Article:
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What actor can you just not "get into" even though you want to?


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It's true that he would have been better than Ford in that forgettable remake, but while Sinatra was maybe the greatest entertainer of the 20th century, as a Runyon archetype he couldn't hold a candle to Warren William. 

 

NO CONTEST, BOYS----NO CONTEST

 

 

While I'll agree that WW in the original film would have been a hard act to top or even equal in any remake Andy, with this response of yours, you had me wondering which actor other than Sinatra and who was a big name in the late-'50s and early-'60's might have also been better cast than Ford and to credibly play the Dave the Dude character in Capra's remake.

 

And so, whaddaya think of maybe a fresh off his Oscar-winning "slick, smooth operator" title role in Elmer Gantry...Burt Lancaster?

 

(...not bad, eh?!)

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Thank you.  Looks like she made quite a few films with William Powell who I do like.  I'll have to look out for those.  Looks like she was in a lot of pre-codes.  I haven't seen very many of those and of the ones I've seen, I've found them all to be very interesting, even if the movie itself isn't that great, just the things that filmmakers could get away with prior to the Production Code going into effect in 1934 is pretty fun to see.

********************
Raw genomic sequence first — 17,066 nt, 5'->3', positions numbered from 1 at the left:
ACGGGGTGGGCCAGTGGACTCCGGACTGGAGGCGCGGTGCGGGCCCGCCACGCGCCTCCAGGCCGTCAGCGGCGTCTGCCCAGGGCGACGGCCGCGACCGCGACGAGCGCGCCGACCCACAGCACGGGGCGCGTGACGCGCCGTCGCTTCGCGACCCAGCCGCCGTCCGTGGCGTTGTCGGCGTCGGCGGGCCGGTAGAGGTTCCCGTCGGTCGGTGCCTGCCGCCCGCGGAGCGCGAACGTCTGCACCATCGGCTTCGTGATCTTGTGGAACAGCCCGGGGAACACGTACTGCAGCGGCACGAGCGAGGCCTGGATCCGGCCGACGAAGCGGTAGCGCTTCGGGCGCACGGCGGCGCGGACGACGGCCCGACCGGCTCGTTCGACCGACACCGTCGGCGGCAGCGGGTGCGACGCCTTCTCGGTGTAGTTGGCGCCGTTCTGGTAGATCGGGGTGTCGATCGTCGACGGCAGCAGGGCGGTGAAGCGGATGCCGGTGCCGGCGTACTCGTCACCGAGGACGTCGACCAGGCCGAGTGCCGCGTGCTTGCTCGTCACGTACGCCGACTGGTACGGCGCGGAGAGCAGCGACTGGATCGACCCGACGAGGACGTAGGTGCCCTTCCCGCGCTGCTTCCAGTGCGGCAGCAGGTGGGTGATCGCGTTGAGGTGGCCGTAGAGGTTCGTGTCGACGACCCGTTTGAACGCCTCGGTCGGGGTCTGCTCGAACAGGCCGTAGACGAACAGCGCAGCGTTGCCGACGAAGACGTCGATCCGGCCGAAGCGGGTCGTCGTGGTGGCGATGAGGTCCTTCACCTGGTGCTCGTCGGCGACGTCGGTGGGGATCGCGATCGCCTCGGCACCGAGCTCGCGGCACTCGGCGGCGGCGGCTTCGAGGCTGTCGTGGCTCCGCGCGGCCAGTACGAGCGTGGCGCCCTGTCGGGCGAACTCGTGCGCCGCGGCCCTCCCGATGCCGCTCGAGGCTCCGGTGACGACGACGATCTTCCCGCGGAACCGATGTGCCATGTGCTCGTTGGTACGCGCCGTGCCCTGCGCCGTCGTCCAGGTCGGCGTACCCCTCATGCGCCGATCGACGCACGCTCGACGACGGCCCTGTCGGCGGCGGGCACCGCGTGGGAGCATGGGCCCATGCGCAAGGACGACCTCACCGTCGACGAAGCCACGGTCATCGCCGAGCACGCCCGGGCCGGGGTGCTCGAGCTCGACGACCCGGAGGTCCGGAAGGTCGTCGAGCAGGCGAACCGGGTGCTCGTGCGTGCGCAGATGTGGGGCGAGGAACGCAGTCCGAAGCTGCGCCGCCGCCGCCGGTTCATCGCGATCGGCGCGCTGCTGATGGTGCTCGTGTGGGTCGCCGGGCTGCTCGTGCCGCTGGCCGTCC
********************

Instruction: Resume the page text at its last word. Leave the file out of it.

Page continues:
Yeah, many of her films were the weepie, soapy sort, but there were some gems in the mix. I wouldnt judge her by Another Dawn though. Some of her earlier stuff is much better.

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Seems that Glenn Ford turned his acting attentions abrubtly to television in the 1970s.  'JARRETT' (1973-Tvm) was a busted pilot movie.  Ford was an insurance investigator seeking out rare Biblical scrolls which were pilfered by the erudite Anthony Quayle.  Wouldn't surprise in the least if 'PUNCH AND JODY' was another busted pilot. 

 

     I saw Julie Harris on 'MATCH GAME 75' and she talked about the Tv show she was starring in w/Glenn Ford.  I think it was called 'The Family Holvak' and Ford was a preacher.  I reckon the pilot movie had been picked up for a series, but I don't think it lasted long. 

 

     Of course, movie stars like HENRY FONDA, JAMES STEWART and ROBERT MITCHUM had little success with weekly series, either, so Ford was in good company!  Remember the 1990 or '91 Mitchum sit-com "A Family For Joe" (or some such)?  It was toast and I can barely recall it.  > Not to worry, though, Mitchum's career "recovered" well enough for him to star in the 1994 comedy "BACKFIRE!" with supermodel Kathy Ireland, Telly Savalas and Shelley Winters.  I remember seeing "Backfire!" on video shelves in the mid-1990s.  I can only assume it did not achieve a wide-ranging or long-term theatrical release cos I'd never heard of it before I spotted it languishing on the 'New Release' shelf in my local Blockbuster way back when.